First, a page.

2017 NBA Finals
2017 NBA Finals

Veterans on Cleveland Cavaliers, Golden State Warriors change ways as NBA does, too

David West, Kyle Korver, Richard Jefferson and Andre Iguodala embracing league's up-tempo style

Ian Thomsen

Ian Thomsen


Jun 7, 2017 1:51 PM ET

Kyle Korver (left) and Richard Jefferson have seen the NBA game change vastly during their careers.

CLEVELAND -- David West’s first idea was to win a championship in the traditional way. It was five years ago that his Indiana Pacers had built a conventional NBA front line around West at power forward and Roy Hibbert, their 7-foot-2 All-Star center. The big men were meant to post up in the halfcourt, dominate the glass and strangle the pace of play. Little did West know that the longstanding practices and methods of the NBA postseason were already beginning to collapse.

“I think Shaq had a lot to do with that,” said West of Shaquille O’Neal’s influence on how NBA champions used to be built. “When I first came in the league, it was at the end of the Lakers’ run with him. The teams were still having to have bigs to deal with him. Even as he got to the end of his career those bigs were still around. And then Dirk began to emerge.”

The Heat ousted the Pacers in Game 7 of the 2013 East finals.

The emergence of Dirk Nowitzki -- the 7-footer with 3-point range who led Dallas to the 2010-11 championship -- had been among the many signals of the changes that were arriving. Then came 6-foot-8 LeBron James, who would brazenly stand up to the bigger Pacers and beat them with an unprecedented style that they couldn’t recognize.

David West (right) and Roy Hibbert once powered a traditional frontcourt in Indiana.

The most versatile star in the history of the league taunted and felled the Pacers as if he were a young mutant in one of the X-Men movies. James was like a shape-shifter who changed positions and personas faster than the Pacers could react to him. He could do anything and he did everything. For three straight postseasons -- from 2012 through 2014, including successive Eastern conference finals -- he absorbed the conventional challenges by the Pacers on his way to crushing them.

In the 2014 playoffs, the Heat eliminated the Pacers in six games.

It was during those deep but futile playoff runs that West realized who he was and who he wanted to be. In 2015 he opted out of the final year of his Indiana contract -- costing him $10 million -- in hope of winning the championship as a minimum-salaried big man with the San Antonio Spurs, a flexible organization known for constantly reinventing itself. West’s decision to surrender the money was envied by many of his peers.

“A lot of guys privately were like, man, I wish I could do it,” West was saying before practice Tuesday on the floor of Quicken Loans Arena, where Game 3 of the NBA Finals will be played Wednesday. “Because it is hard to be in this league and lose. Sometimes from the outside looking in, folks say the money can sort of cure it. But it doesn’t. I’ll talk to guys who have made one or two playoff appearances in their career -- they regret that, and wish they could have made a decision or two that would have changed that in retrospect. I didn’t want to be one of them guys.”

And so, when the Spurs were knocked out in the 2016 Western Conference semifinals by Kevin Durant and the Oklahoma City Thunder, West found himself looking for the next big idea. He wasn’t the only one.

In these last five revolutionary years, the NBA has changed around a new generation of leadership embodied by James, Stephen Curry and Durant. It is no coincidence that all three are competing in these NBA Finals.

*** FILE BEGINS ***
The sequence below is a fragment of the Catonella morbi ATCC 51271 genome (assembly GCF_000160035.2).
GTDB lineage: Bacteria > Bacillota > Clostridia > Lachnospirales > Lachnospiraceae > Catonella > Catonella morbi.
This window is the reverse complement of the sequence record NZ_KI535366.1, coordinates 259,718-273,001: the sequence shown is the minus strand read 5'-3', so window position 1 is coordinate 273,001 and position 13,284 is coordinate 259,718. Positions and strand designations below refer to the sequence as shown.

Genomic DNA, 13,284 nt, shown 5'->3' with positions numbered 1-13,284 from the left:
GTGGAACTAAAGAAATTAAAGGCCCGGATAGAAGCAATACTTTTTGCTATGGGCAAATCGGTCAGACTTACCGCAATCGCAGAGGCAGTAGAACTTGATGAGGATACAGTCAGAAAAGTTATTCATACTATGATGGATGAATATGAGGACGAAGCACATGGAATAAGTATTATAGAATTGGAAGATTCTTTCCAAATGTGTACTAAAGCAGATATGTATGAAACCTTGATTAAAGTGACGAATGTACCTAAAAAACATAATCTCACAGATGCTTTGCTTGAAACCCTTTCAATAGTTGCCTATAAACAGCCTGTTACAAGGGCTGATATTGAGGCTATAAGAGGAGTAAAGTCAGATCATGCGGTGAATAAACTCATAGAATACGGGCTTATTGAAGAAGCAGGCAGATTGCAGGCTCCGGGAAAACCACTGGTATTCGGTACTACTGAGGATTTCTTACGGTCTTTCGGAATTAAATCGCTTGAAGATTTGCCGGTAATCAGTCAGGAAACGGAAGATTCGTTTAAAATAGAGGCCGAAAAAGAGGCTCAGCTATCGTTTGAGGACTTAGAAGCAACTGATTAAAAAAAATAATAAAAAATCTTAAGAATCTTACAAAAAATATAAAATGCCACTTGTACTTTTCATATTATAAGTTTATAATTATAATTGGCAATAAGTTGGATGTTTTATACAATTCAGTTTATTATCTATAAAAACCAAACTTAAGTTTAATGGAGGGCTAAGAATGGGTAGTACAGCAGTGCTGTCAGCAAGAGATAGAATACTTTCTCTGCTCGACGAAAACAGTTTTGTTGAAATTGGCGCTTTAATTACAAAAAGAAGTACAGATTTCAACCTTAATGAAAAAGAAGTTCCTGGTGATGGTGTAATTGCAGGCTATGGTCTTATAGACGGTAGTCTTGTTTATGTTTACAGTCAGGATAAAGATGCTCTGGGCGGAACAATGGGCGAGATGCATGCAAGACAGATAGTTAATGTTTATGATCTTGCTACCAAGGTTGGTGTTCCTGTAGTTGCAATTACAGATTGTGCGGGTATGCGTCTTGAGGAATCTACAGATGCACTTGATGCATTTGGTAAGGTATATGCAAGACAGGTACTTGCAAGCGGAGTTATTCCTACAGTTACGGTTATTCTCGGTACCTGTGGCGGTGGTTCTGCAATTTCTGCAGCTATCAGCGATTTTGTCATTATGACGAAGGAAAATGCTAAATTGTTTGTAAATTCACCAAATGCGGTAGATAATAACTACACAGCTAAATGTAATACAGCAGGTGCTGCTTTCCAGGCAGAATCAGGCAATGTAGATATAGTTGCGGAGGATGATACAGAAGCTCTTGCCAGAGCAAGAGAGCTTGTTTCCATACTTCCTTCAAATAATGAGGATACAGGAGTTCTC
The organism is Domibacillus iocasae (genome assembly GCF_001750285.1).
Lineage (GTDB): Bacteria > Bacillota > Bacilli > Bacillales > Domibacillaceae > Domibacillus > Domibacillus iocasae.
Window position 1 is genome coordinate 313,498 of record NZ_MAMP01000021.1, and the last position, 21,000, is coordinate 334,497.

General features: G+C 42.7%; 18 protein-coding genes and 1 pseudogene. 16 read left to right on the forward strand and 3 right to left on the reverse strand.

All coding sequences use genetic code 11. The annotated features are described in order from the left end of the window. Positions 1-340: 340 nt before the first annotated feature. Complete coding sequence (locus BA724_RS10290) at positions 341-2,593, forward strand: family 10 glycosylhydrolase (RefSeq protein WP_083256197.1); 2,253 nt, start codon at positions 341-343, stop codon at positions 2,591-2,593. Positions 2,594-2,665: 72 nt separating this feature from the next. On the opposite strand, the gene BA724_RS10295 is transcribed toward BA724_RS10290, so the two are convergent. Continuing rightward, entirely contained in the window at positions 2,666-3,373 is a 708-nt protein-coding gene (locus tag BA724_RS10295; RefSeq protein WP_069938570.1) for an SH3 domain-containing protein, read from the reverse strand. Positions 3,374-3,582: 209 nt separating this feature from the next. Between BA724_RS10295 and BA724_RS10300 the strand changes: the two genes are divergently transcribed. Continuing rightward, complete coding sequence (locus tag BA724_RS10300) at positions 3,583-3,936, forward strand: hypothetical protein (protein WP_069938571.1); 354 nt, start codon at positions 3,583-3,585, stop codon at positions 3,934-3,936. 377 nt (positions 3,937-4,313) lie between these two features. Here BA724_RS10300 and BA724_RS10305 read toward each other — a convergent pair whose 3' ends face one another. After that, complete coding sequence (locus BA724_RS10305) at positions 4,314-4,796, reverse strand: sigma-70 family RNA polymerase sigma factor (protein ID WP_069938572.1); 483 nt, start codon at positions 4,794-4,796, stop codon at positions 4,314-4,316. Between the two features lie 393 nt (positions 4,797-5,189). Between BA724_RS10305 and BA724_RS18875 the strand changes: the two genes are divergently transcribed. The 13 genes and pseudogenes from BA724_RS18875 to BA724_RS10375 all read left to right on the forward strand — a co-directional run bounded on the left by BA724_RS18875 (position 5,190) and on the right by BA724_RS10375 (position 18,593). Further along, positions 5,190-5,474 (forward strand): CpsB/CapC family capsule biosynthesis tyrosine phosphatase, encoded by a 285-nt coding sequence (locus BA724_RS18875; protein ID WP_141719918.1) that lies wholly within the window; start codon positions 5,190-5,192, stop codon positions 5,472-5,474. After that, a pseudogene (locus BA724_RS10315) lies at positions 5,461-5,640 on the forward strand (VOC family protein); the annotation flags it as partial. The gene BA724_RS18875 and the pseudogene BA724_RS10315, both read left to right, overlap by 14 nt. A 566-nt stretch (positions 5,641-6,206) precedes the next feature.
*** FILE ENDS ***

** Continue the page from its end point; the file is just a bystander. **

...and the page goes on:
In this entrepreneurial league, the biggest stars are forever innovating. And everyone else is having to adapt.

Korver's game in tune with future

“I feel like I’ve been shooting baskets for a long time,” said Kyle Korver with a laugh after practice on Tuesday. Cleveland’s bigger stars -- James, Kyrie Irving, Kevin Love -- were answering questions at podiums to large audiences of reporters from around the world. Korver, the 36-year-old shooting guard of the Cavaliers, was sitting courtside with a single writer.

“When I came into the NBA, coaches wanted you to shoot a midrange shot or two before you shot your 3 -- you know, to get an ‘easy one’ first,” Korver recalled. “That’s what everyone would say. And now open 3s are the easy ones, it seems like.”

By his second season in the NBA, Kyle Korver was one of the NBA's top 3-point shooters.

Korver was the No. 51 pick in 2003 -- the Draft of LeBron (who went No. 1 to Cleveland) and West (No. 18 to the New Orleans Hornets) -- when the NBA was still emphasizing defense and muscle at the expense of skills and speed.

To Korver’s everlasting fortune, he began his second season with the Philadelphia 76ers under coach Jim O’Brien, who was ahead of his time. While others in the NBA were chastising their players for shooting 3s, O’Brien was encouraging Korver to extend the floor. By Korver’s second season he was already among the NBA’s 3-point shooting leaders. It was viewed as a controversial development.

There is no secret sauce, man. You’ve got to find mechanics that you can make the same every time, and you’ve got to do it over and over again, and you can’t just shoot for rhythm."

Cleveland Cavaliers guard Kyle Korver

“There was talk that they were going to maybe experiment with taking away the 3-pointer in the D-League -- that was when the D-League was young, too,” said Korver. “I remember doing a TV show about whether the 3-point shot was ruining the game. A bunch of people at that time were saying that it was.”

But the trend of his early career would not be reversed. Instead it would continue to grow exponentially as Korver led the NBA in 3-point accuracy four times (he converted 53.6 percent in 2009-10 with the Utah Jazz) and reached the 2015 All-Star Game with Atlanta. The long-shot player -- barely drafted, with little-to-no expectations -- had been redeemed by the NBA’s longest shot.